From: Seattle, WA
On my second attempt to read though every word in Bill Trotter's review, I did manage it without nodding off. Some people accuse me of being overly verbose in my posts, but boy, can that guy write. And write and write and write!
All in all, I enjoyed his review from the descriptions and expose on the development of the various AI's and on to his perceptions and his mini AAR. Though long, it is well written IMHO. Does he get paid by the word?
Two nits, though. First, he refers to the orginal Close Combat (CC1 to those that count) as "Close Combat Normandy". I've looked closely at the box, the CD case liner, the CD and the game reference manual published by Microsoft and no where that I can find it refered to as anything other than "Close Combat". No where do I find it being refered to as "Close Combat Normandy". CC5 was called "Close Combat Invasion Normandy", but he was referencing CC1. A very minor point.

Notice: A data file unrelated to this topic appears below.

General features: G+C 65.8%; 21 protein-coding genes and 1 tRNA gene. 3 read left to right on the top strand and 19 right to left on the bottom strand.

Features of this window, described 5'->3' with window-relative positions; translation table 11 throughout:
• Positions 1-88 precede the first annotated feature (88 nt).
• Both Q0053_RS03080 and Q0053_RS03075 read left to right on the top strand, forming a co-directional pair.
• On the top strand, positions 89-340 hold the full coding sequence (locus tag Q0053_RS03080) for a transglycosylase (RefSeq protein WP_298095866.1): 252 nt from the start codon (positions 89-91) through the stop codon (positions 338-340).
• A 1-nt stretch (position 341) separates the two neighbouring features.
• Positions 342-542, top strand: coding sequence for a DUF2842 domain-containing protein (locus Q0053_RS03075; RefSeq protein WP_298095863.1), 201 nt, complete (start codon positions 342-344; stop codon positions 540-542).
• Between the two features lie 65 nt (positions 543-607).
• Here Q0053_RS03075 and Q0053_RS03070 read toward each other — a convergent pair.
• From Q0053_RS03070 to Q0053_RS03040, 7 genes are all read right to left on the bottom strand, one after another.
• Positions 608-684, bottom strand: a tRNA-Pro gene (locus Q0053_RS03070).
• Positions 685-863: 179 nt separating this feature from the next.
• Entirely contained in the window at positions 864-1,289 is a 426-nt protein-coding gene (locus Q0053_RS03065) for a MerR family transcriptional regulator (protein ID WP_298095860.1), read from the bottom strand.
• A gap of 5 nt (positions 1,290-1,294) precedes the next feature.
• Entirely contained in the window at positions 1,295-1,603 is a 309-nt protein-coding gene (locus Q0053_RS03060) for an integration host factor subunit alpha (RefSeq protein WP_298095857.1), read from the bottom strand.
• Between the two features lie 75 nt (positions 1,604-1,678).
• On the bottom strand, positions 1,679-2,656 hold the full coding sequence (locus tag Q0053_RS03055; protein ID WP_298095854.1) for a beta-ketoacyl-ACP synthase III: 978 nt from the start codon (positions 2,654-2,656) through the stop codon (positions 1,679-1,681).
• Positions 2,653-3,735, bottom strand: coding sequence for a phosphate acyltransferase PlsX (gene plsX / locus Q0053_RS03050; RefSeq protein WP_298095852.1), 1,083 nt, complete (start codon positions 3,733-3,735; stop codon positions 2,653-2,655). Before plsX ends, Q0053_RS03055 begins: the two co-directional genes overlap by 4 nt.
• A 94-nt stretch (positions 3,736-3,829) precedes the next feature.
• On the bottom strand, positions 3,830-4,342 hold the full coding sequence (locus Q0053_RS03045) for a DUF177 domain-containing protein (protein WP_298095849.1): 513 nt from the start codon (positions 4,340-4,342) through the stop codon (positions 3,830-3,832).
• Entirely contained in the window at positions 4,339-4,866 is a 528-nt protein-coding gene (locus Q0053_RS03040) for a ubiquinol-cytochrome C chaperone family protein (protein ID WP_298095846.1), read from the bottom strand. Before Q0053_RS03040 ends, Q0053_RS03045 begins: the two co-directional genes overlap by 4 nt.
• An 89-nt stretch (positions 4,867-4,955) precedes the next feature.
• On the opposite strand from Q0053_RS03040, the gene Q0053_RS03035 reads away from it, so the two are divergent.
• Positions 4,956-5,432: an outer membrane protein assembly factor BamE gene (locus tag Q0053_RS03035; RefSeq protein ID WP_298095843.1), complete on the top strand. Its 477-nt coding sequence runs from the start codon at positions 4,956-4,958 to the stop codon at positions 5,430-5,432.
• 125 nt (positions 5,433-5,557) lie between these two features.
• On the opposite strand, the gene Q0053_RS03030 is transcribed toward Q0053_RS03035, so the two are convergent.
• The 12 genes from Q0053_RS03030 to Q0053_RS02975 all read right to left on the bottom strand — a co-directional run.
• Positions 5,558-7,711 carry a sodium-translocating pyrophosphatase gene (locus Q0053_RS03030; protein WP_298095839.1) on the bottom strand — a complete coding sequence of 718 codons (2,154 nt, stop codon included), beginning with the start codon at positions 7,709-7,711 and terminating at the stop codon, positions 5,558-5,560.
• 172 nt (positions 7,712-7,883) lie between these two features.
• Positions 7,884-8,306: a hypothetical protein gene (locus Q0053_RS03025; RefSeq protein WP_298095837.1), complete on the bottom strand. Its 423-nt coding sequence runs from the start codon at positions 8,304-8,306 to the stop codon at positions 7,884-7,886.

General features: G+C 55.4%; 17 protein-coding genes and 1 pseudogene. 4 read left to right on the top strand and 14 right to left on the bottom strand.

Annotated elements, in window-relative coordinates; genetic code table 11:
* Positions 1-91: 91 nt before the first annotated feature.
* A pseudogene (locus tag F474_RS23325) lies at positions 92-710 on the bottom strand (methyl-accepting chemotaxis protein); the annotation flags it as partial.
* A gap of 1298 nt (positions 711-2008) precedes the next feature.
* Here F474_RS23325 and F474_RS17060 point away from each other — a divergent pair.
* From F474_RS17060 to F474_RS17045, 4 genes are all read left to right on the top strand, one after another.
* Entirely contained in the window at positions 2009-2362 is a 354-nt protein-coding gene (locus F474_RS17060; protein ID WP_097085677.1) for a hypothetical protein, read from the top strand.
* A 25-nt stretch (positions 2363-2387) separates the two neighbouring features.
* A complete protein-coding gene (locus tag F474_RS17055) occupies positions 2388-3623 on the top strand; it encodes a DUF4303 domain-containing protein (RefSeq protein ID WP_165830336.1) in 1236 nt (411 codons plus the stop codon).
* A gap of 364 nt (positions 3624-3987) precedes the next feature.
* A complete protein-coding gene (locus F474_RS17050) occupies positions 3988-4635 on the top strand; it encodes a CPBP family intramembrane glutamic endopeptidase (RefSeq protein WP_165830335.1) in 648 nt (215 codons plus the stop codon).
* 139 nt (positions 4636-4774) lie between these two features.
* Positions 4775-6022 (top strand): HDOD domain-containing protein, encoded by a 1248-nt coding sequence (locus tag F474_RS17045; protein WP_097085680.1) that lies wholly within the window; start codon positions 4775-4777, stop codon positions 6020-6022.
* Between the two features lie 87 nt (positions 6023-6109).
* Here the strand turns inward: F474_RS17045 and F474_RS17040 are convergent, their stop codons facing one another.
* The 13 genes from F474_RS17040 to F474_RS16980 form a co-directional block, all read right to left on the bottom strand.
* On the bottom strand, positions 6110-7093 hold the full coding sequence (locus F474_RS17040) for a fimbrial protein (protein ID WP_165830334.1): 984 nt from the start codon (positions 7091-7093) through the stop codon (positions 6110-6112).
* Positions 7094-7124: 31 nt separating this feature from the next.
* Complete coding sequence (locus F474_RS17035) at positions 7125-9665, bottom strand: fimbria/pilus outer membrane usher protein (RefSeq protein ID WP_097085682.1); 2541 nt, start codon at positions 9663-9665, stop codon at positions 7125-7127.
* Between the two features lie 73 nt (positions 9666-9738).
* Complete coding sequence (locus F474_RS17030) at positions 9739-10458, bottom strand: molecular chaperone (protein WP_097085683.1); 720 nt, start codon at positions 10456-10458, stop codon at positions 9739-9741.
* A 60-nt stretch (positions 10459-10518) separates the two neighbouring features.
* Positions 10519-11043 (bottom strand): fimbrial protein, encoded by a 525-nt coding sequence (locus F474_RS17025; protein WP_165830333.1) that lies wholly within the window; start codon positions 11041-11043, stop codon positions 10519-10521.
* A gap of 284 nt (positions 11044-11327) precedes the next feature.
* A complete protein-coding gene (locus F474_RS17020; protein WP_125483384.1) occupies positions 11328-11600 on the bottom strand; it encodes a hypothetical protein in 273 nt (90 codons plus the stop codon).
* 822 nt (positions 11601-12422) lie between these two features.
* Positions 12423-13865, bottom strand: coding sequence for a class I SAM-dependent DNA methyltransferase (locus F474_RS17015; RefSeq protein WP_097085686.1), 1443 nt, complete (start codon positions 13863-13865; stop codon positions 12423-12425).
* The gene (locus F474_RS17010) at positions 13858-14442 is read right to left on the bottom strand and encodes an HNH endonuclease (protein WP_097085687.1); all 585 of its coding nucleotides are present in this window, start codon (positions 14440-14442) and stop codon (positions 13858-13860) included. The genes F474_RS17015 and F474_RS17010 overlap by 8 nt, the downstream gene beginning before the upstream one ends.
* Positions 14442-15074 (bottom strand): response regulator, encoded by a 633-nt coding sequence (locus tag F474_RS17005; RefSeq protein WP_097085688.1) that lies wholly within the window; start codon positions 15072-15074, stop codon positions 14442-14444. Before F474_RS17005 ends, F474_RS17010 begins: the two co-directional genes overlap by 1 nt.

The second is in the fourth to last paragraph on the last page. He says while describing one of his battles;
quote: Italics added.
Then, to my amazement, the top hatch opened and an arm appeared, waving a white rag in surrender. One by one, the shaken Russian crew clambered out and marched docilely away to enjoy the dubious hospitality of my POW compound, while the Team Monitor blinked and informed me that my men had captured a fully operational T-34! I lost no time turning the vehicle against its previous owners, who were easily routed when an apparently friendly tank suddenly came roaring down the road, spitting MG fire at them.
'Cuz me. What? Don't happen. Not in CoI, nor in CC3, CC2, CC4, CC5 or any of the military CC sims. I'll allow that it was an exuburent mis-conception during the heat of battle.
All in all, I give the review two thumbs up, not because it is a positive CoI review, but because it is very well researched and quoted developers from the first Close Combat, and CoI was very obviously played extensively before writing the review.
< Message edited by Senior Drill -- 3/30/2007 11:37:48 AM >
C'est magnifique, mais ce n'est pas la guerre. - Pierre Bosquet, 1854